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Proponents tout the potential of blockchain to make electronic financial transactions faster, cheaper, safer and more transparent.

What you need to know about blockchain – the most-buzzed about new financial technology

Do you believe the blockchain hype? Proponents tout blockchain’s potential to make electronic financial transactions faster, cheaper, safer and more transparent. Microsoft is getting in the act, Deloitte is rolling it out for artists, J.P. Morgan and Barclays are getting involved with bitcoin's key competitor.

While most agree that the impact of blockchain will be big, and that traditional banking jobs – particularly in the back office – could fall by the way-side, does anyone really know what's next? In a panel discussion at the Trading Show Chicago, high-frequency traders and even the Fed gave their view on how the technology will impact the industry.

Blockchain as a source of intelligence

Blockchain can help traders make sense of the huge amounts of data in the markets, and make more informed decisions about what could lurking on the horizon, says Tommi Vuorenmaa, the president of Triangle Intelligence, which specializes in high-frequency data analysis for traders.

“You can combine several sources of real-time macroeconomic data, add in social media data and make more accurate economic forecasts, which is fascinating for academics and traders alike, he says. “The idea is to use blockchain to make data as accurate and transparent as possible so people could correct any mistakes before forecasts are made, which would increase efficiency in the markets,” he said. “It’s important that small-time investors get involved and start using the currency, and that would help increase trust in blockchain.”

Revamping banks’ and asset managers’ IT infrastructure and reporting

It's no secret that banks IT systems are a vast network of sprawling, siloed technology infrastructures where teams work largely independently of one another. Inter-departmental collaboration would be much easier using blockchain, believes Rajeev Ranjan, policy advisor at the Federal Reserve Bank of Chicago.

“You can put all of the bank’s information in a single block, and give certain people access to certain parts of the block and hide the rest,” said Rajeev Ranjan, policy advisor at the Federal Reserve Bank of Chicago, on the same panel. “I like the financial reporting aspects, whether trade reporting or reports to the regulators – a standardized format and standardized access are provided by blockchain.”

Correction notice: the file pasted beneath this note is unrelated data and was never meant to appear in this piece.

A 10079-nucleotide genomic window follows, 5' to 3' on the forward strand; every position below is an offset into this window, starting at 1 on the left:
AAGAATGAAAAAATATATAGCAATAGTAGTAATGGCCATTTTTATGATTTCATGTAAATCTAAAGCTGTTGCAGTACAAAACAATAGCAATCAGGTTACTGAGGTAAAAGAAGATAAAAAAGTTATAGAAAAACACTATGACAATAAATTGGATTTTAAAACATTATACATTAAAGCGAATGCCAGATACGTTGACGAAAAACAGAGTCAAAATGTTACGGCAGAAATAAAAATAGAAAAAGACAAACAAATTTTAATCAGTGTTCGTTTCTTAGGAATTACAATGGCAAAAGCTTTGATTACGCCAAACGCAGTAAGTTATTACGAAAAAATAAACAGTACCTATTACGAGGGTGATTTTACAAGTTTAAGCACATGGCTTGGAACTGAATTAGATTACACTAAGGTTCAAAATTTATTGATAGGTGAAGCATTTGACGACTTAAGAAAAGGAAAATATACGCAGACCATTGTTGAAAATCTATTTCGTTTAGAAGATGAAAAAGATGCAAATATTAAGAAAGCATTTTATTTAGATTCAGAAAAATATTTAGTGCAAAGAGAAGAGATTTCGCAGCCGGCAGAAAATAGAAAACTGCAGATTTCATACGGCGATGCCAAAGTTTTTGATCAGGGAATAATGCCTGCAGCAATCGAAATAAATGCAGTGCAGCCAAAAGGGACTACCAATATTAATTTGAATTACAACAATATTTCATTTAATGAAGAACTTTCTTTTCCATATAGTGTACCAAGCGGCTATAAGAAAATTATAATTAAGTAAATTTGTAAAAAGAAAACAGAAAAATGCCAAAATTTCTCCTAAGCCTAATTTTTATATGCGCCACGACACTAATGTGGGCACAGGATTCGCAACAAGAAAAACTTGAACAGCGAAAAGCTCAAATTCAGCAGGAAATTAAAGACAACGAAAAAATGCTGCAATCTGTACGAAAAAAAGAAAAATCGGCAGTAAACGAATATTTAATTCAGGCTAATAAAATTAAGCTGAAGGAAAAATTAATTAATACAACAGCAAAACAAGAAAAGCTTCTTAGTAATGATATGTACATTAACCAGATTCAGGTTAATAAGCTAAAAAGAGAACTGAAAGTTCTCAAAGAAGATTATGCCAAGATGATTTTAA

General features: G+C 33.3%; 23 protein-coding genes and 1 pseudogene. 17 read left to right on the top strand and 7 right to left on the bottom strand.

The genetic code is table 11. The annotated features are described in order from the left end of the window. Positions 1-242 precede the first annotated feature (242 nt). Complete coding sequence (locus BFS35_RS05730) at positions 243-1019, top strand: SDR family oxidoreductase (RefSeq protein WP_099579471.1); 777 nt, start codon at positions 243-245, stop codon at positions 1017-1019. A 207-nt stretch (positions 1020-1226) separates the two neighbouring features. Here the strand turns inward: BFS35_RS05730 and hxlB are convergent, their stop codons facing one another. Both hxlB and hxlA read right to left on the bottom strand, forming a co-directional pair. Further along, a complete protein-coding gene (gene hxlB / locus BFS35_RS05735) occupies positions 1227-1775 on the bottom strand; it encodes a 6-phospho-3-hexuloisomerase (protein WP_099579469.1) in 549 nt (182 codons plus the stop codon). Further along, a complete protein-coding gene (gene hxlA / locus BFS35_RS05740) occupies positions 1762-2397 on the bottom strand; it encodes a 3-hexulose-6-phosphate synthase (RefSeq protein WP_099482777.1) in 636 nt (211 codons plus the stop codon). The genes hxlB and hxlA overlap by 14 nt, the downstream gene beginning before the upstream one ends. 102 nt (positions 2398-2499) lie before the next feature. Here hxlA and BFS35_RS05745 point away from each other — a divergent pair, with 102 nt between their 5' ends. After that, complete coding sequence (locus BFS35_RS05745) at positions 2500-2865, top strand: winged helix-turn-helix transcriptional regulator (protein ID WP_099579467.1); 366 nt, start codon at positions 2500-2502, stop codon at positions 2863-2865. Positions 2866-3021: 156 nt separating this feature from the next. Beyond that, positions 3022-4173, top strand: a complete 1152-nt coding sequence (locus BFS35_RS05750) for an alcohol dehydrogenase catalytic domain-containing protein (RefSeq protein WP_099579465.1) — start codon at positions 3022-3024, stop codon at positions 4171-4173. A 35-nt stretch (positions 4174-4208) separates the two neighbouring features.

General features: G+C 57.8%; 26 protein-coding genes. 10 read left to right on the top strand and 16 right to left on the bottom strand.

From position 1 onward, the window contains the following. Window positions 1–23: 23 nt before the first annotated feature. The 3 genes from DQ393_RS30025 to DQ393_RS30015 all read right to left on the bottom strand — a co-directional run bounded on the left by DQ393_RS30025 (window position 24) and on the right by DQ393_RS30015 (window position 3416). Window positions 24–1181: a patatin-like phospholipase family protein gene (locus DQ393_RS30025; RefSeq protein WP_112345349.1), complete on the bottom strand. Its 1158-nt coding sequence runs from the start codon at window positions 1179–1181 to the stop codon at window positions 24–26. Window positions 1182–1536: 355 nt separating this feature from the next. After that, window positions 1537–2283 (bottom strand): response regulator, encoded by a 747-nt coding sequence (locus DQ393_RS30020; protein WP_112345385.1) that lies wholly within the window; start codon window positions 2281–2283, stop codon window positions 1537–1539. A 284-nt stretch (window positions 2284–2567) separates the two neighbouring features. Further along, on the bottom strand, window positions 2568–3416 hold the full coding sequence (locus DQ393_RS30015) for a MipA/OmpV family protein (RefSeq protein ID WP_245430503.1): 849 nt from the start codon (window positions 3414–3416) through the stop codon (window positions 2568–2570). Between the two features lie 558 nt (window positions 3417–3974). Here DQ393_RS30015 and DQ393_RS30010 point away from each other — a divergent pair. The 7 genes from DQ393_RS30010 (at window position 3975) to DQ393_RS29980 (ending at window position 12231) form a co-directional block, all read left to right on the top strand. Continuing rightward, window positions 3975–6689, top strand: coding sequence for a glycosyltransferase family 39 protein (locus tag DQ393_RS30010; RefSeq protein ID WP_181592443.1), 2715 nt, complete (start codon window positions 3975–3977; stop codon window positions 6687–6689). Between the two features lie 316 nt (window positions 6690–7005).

Before the financial crisis of 2008, the industry used an ineffective way to look at counterparty traders. Ranjan suggested that smart financial contracts that are prefunded would be a good way to use the blockchain in financial services.

There are remarkable use cases for blockchain that can turn out to support real businesses, Ranjan said.

“One thing I really like about the concept of blockchain is the standardization of swaps, trading them and clearing them,” he said. “There are rules being implemented now, where you can actually go create blockchain solution for prefunded trading of standardized swaps."

Teething problems

But Blockchain is still a (relatively) new technology and is not without its problems. For a start, there are ongoing concerns about privacy in the settlement and storage of securities – blockchain providers are working hard to address.

“Bitcoin is a particular example of a currency on the blockchain, and in some cases we’re not clearing trades fast enough,” said Eddie Weinhaus, the chairman of Group. “That said, what the blockchain allows us to do that is different than the current system, everyone knows where everything is, we all know where every bitcoin is.

“You could have a database application that is somewhat open, have validation and security,” he said. “If we want something like the [traditional] exchanges provide that, blockchain could get an exchange up and running much more quickly with governance and openness taken care of.

“We as traders, we like it – we go to exchanges and they clear our stuff, and they know where our stuff is.”

Photo credit: Dan Butcher

AUTHORDan Butcher US Editor

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